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for Grades K-4

June 10, 2024
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For Grades K-4 , week of June 10, 2024

1. AN INSPIRING REPORTER

In 2020, when the coronavirus started spreading, it affected everything, even basketball. The NBA had to stop its games because a player got sick. That made people realize how serious the virus was. They came up with a plan to finish the season in a special place, like a bubble, where players could be safe. They chose Disney World. One journalist, Malika Andrews, got to go inside the bubble to report on what was happening. She talked about the rules to keep everyone safe and even made jokes to help people feel better. She worked really hard, staying up late to find out what the players were doing and saying. When important things happened, like protests against racism, she covered them too. Malika Andrews became famous for her reporting, even though she had only been at ESPN for a short time. She’s known for asking tough questions and reporting on important issues, even if some people don’t like it. Some people on the internet say mean things about her because she’s a woman and because she talks about serious stuff. But Malika keeps doing her job, talking to players and telling their stories. She loves sports because they’re exciting and full of ups and downs. And she’s not planning to stop anytime soon. If you were talking to Malika, what would you want to ask her? Write down at least five questions you would have for her, either about her life and career or advice she might have for you on a specific topic.

2. DOLLY’S NEXT ADVENTURE

Dolly Parton, a famous country singer, announced that her life story will become a Broadway musical called "Hello, I'm Dolly." The musical will feature songs written by Parton herself and will debut in 2026. This will be the first musical about her life, and it will include many of her popular songs. Parton, who is 78 years old, continues to achieve success in her career, recently setting three Guinness World Records for her musical accomplishments. She released a rock 'n' roll album called "Rockstar" and a book about her fashion called "Behind the Seams: My Life in Rhinestones." If you were going to create a project about your life, would it be a play or musical, a book, a television show, or something else? Write a paragraph about what type of project you would do and how you would share the story of your life. Include at least five details about what the project would be like.

3. ALL ABOUT HORSES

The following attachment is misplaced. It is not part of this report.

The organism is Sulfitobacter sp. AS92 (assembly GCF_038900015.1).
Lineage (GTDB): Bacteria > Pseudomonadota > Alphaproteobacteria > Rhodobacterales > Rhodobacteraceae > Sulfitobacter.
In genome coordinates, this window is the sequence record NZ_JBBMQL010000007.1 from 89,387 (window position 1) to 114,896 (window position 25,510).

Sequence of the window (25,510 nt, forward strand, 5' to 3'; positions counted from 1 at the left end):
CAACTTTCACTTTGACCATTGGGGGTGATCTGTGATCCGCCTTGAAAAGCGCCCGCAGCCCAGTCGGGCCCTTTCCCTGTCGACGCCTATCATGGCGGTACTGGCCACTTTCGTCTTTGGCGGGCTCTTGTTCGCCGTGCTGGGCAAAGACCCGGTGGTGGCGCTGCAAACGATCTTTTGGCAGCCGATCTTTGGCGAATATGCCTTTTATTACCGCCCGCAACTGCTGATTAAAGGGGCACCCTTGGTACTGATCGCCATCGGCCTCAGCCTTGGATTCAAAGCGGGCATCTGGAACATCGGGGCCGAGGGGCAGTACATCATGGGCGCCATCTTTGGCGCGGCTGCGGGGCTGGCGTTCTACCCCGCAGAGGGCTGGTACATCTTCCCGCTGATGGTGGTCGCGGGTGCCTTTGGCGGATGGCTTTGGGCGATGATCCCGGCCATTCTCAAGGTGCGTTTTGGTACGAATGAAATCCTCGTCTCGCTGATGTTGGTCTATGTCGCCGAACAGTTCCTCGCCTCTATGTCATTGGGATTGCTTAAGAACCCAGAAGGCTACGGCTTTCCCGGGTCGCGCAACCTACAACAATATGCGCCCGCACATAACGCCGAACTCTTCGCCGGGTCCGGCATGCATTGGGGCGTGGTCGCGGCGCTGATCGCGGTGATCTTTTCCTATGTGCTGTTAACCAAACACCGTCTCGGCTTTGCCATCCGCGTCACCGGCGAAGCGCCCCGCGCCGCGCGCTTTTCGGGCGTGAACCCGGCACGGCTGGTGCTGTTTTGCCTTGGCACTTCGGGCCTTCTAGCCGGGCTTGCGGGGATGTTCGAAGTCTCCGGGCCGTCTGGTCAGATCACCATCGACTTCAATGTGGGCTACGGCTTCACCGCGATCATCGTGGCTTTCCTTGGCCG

About 4,200 years ago, scientists think people started to really change horses. They found that one special group of horses quickly became the main type all over the place. These horses were easier to ride because of a change in their back shape. Researchers looked at old horse DNA from a long time ago and found this change. It happened around the same time that a group of people called the Sintashta started using horses to help them move to new places. Before this, people had already started using horses for things like riding and drinking their milk. But it was the Sintashta who made these special horses spread all over. They think horses first came from North America and then went to Asia a long time ago. But now, they're everywhere except the Americas. Humans have been making animals like dogs and cows different for thousands of years, but horses changed faster. This shows how important horses have been to people throughout history.

4. SEVEN-FOOT FISH

A big, rare fish showed up on a beach in Oregon, surprising everyone. It's called a hoodwinker sunfish, and it's usually found in warm waters far away. This one is huge, about as long as a car! People are excited to see it because it's not something you usually find on this coast. A scientist from New Zealand who knows a lot about these fish saw pictures of it and confirmed what it was. This kind of sunfish is really rare, and this might be the biggest one anyone has ever seen. It's a cool discovery because scientists used to think these fish only lived in certain places, but now they're popping up in unexpected spots like Oregon, California, and Alaska. Write a story or draw a comic strip about a giant fish, using details you learned from this story in your writing.

5. FOSSIL FOUND

A diver named Alex Lundberg found something special while looking for fossils in the sea near Florida. He thought it was just a piece of wood at first, but it turned out to be a big part of a mastodon's tusk! Mastodons are like ancient relatives of elephants. This tusk is about 4 feet long and weighs 70 pounds. It's a big deal because it's rare to find such a large and intact piece. Mastodons lived around 23 million years ago, and they vanished about 10,000 years ago. They roamed mainly in North America. Alex has a permit to collect fossils, but since he found this one in Florida waters, it belongs to the state. He'll have to report his find to a museum to see if they want it for display or studying, but if not, he might get to keep it! Write a summary of this story and include at least 5 facts you learned. Draw what you think a mastodon may have looked like, then compare with scientists’ drawings of them in books in your classroom or online to see how close you were!